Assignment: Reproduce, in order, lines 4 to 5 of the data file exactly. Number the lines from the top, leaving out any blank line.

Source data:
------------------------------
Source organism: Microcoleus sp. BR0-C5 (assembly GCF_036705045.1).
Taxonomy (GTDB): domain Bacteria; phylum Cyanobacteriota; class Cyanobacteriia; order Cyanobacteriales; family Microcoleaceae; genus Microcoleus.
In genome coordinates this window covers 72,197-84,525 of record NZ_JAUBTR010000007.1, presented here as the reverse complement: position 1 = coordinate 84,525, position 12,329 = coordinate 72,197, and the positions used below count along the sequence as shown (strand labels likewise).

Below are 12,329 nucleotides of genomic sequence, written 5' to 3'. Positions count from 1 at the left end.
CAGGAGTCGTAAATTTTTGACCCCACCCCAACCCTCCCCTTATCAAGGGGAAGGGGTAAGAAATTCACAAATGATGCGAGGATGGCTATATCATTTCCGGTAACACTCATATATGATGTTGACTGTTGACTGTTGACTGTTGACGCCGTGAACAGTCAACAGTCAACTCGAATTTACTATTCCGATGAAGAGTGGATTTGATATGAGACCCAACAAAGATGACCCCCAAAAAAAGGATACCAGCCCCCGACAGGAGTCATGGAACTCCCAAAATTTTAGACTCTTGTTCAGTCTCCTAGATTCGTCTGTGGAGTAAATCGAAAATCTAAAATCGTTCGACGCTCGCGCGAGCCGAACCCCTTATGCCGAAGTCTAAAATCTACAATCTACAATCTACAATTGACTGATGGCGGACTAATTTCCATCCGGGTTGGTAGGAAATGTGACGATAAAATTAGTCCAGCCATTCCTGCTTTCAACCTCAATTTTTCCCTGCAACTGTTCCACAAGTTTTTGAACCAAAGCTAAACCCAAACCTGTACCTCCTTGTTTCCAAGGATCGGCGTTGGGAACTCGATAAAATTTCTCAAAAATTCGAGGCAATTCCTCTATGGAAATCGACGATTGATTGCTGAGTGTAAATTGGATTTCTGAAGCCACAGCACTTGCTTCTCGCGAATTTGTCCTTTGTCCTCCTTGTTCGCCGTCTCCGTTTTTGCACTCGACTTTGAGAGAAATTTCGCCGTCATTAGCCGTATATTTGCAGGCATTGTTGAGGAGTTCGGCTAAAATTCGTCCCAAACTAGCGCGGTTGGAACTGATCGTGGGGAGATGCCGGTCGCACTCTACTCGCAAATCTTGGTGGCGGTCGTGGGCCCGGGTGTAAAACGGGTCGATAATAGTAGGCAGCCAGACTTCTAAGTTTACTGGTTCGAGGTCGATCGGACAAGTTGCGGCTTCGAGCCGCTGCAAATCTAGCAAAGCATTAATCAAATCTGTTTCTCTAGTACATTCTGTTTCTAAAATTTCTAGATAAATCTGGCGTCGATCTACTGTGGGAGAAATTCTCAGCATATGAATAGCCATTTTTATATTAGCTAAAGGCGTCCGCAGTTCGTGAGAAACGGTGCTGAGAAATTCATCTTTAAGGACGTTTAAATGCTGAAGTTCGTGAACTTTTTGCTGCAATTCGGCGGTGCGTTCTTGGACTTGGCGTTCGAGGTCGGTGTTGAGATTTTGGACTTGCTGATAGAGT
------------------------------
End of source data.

Below are 12,329 nucleotides of genomic sequence, written 5' to 3'. Positions count from 1 at the left end.
CAGGAGTCGTAAATTTTTGACCCCACCCCAACCCTCCCCTTATCAAGGGGAAGGGGTAAGAAATTCACAAATGATGCGAGGATGGCTATATCATTTCCGGTAACACTCATATATGATGTTGACTGTTGACTGTTGACTGTTGACGCCGTGAACAGTCAACAGTCAACTCGAATTTACTATTCCGATGAAGAGTGGATTTGATATGAGACCCAACAAAGATGACCCCCAAAAAAAGGATACCAGCCCCCGACAGGAGTCATGGAACTCCCAAAATTTTAGACTCTTGTTCAGTCTCCTAGATTCGTCTGTGGAGTAAATCGAAAATCTAAAATCGTTCGACGCTCGCGCGAGCCGAACCCCTTATGCCGAAGTCTAAAATCTACAATCTACAATCTACAATTGACTGATGGCGGACTAATTTCCATCCGGGTTGGTAGGAAATGTGACGATAAAATTAGTCCAGCCATTCCTGCTTTCAACCTCAATTTTTCCCTGCAACTGTTCCACAAGTTTTTGAACCAAAGCTAAACCCAAACCTGTACCTCCTTGTTTCCAAGGATCGGCGTTGGGAACTCGATAAAATTTCTCAAAAATTCGAGGCAATTCCTCTATGGAAATCGACGATTGATTGCTGAGTGTAAATTGGATTTCTGAAGCCACAGCACTTGCTTCTCGCGAATTTGTCCTTTGTCCTCCTTGTTCGCCGTCTCCGTTTTTGCACTCGACTTTGAGAGAAATTTCGCCGTCATTAGCCGTATATTTGCAGGCATTGTTGAGGAGTTCGGCTAAAATTCGTCCCAAACTAGCGCGGTTGGAACTGATCGTGGGGAGATGCCGGTCGCACTCTACTCGCAAATCTTGGTGGCGGTCGTGGGCCCGGGTGTAAAACGGGTCGATAATAGTAGGCAGCCAGACTTCTAAGTTTACTGGTTCGAGGTCGATCGGACAAGTTGCGGCTTCGAGCCGCTGCAAATCTAGCAAAGCATTAATCAAATCTGTTTCTCTAGTACATTCTGTTTCTAAAATTTCTAGATAAATCTGGCGTCGATCTACTGTGGGAGAAATTCTCAGCATATGAATAGCCATTTTTATATTAGCTAAAGGCGTCCGCAGTTCGTGAGAAACGGTGCTGAGAAATTCATCTTTAAGGACGTTTAAATGCTGAAGTTCGTGAACTTTTTGCTGCAATTCGGCGGTGCGTTCTTGGACTTGGCGTTCGAGGTCGGTGTTGAGATTTTGGACTTGCTGATAGAGT